From a base in Ashland, the combined companies have fields, propagation greenhouses and hoop houses in Medford, Phoenix and Talent, Ore. She continues doing it her way. “We don’t have automation,” she said. “You cannot pick a good flower without using your hands and your eyes.” The business sells to flower shops and a grocery chain, and does a thriving trade with people who are assembling their wedding bouquets. “It’s our responsibility to send flowers out the starting gate in the best possible condition,” Thorndike said. Over the years, she’s seen Americans increase their appreciation for and knowledge of real flowers. She credits farmers’ markets with doing for flowers what it did for local food. In Oregon, production of cut flowers is a $13.3 million annual business. In early December, Thorndike was among three women chosen to be part of a “trailblazers” panel discussion at the Women in Sustainable Agriculture conference in Portland. Thorndike told the 400 women attending, many of them beginning farmers, that she fell in love with growing flowers and enjoys that romance to this day. She said sustainability can mean “sticking with it.” “For all of you, that’s what I hope — that you will stick to it,” she said. Joan Ewer Thorndike Occupation: Owner of Le Mera Gardens, an organic cut flower business in Talent, Ore., that is associated with Fry Family Farms. Personal: Age 59, married to Dan Thorndike, third-generation operator of a family metal fabrication business. Lives in an old farmhouse in Ashland, Ore. Two grown daughters, Camila and Isabella. Background: Grew up in Chile with an Australian mother and an English father. Spoke English at home, Spanish on the streets and attended a French immersion school, so is fluent in all three languages. From there to here: Emigrated to British Columbia when she was 22 because Chile was ruled by a repressive military regime and young women were expected to be attending university or married, not at loose ends. Met her husband and moved to the U.S. in 1984. About Le Mera: Grows about 150 varieties of flowers, branches and greens. Sells to 11 flower shops in Southern Oregon, and to New Seasons grocery stores in the Portland area. About half of her business is do-it-yourself wedding arrangements. Guiding business principle: “My first partner is my land.” Online: Marketplace Our Guidelines Stay on topic - This helps keep the thread focused on the discussion at hand. If you would like to discuss another topic, look for a relevant article. Share with Us - We'd love to hear eyewitness accounts, the history behind an article, and smart, constructive criticism. Be Civil - It's OK to have a difference in opinion but there's no need to be a jerk. We reserve the right to delete any comments that we feel are spammy, off-topic, or reckless to the community. Be proactive - Use the 'Flag as Inappropriate' link at the upper right corner of each comment to let us know of abusive posts. × Let's block ads!/st... (Capital Press)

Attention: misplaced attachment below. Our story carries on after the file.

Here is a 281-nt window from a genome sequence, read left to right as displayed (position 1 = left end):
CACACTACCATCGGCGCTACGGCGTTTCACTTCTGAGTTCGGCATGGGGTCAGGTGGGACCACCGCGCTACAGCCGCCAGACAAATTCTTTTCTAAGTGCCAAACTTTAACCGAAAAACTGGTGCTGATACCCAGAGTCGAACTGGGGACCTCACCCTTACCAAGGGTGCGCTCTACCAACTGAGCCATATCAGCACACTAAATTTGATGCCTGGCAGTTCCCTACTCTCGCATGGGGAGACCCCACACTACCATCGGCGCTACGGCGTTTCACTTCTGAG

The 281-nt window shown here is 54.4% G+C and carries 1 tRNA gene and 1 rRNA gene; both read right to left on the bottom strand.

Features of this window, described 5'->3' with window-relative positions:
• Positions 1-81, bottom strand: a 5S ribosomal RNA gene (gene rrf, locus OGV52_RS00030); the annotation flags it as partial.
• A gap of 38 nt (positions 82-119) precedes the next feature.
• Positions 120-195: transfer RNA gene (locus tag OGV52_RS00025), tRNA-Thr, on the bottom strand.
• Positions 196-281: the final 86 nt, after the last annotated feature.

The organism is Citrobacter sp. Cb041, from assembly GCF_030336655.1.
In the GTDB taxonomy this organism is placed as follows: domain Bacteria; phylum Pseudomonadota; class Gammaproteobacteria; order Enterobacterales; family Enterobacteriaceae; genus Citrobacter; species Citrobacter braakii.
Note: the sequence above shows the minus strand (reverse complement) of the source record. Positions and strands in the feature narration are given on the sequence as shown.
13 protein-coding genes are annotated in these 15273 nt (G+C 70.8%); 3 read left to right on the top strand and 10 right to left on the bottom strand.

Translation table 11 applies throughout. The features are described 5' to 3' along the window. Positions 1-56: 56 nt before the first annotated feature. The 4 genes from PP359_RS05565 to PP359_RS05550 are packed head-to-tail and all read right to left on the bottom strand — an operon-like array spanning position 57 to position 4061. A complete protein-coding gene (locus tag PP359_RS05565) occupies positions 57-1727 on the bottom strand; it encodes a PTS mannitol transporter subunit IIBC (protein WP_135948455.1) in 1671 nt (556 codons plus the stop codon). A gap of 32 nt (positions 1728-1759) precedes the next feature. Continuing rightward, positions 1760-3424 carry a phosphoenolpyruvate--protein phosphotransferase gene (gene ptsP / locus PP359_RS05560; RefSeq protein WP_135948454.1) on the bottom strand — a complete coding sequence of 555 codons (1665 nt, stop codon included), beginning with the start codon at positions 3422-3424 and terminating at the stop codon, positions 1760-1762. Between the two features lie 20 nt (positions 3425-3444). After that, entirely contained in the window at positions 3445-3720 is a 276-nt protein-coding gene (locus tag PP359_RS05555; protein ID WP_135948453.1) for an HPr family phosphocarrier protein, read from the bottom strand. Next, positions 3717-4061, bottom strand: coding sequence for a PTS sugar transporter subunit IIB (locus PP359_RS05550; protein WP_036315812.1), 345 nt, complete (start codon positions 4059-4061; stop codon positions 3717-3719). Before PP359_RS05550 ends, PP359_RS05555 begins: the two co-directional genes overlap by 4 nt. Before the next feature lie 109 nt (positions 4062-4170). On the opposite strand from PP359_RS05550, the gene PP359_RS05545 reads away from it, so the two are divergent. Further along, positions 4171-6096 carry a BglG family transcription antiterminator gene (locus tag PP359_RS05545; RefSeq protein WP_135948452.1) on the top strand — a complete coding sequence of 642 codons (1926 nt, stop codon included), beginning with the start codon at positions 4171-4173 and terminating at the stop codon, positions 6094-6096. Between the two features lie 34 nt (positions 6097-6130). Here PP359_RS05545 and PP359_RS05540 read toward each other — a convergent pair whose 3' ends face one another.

Jul 5, 2016

Get to know your grower: American Flowers Week (photos)

Organic flower grower Joan Ewer Thorndike of Le Mera Gardens in Talent, south of Medford, is sentimental about seasonal blooms. She tells brides that each year they see the flowers they chose for their bouquet blossom again, they are reminded of their big day. The idea of buying flowers that grow nearby is an offshoot of the larger buy local campaign that supports neighborhood food, beer and wine producers. Certified American Grown Flowers, which advocates that the flowers on your table should be as fresh as the food on your plate, hosts a series of Field to Vase dinners, much like winemakers dinners. Seattle-based author Debra Prinzing, a longtime supporter of domestic growers, started the online resource Slow Flowers to help customers find U.S. cut-flower farms. Last year, Prinzing dreamed up American Flowers Week to throw the social media spotlight on locally grown flowers, foliage and other botanicals. The #AmericanFlowersWeek effort generated more than 400,000 impressions on Twitter and Instagram, says Prinzing. This year, American Flowers Week is June 28-July 4, the patriotic days leading up to Independence Day. It's a natural time to celebrate U.S. products, say supporters. New Seasons floral manager Katie McConahay, who works with Northwest flower growers year... (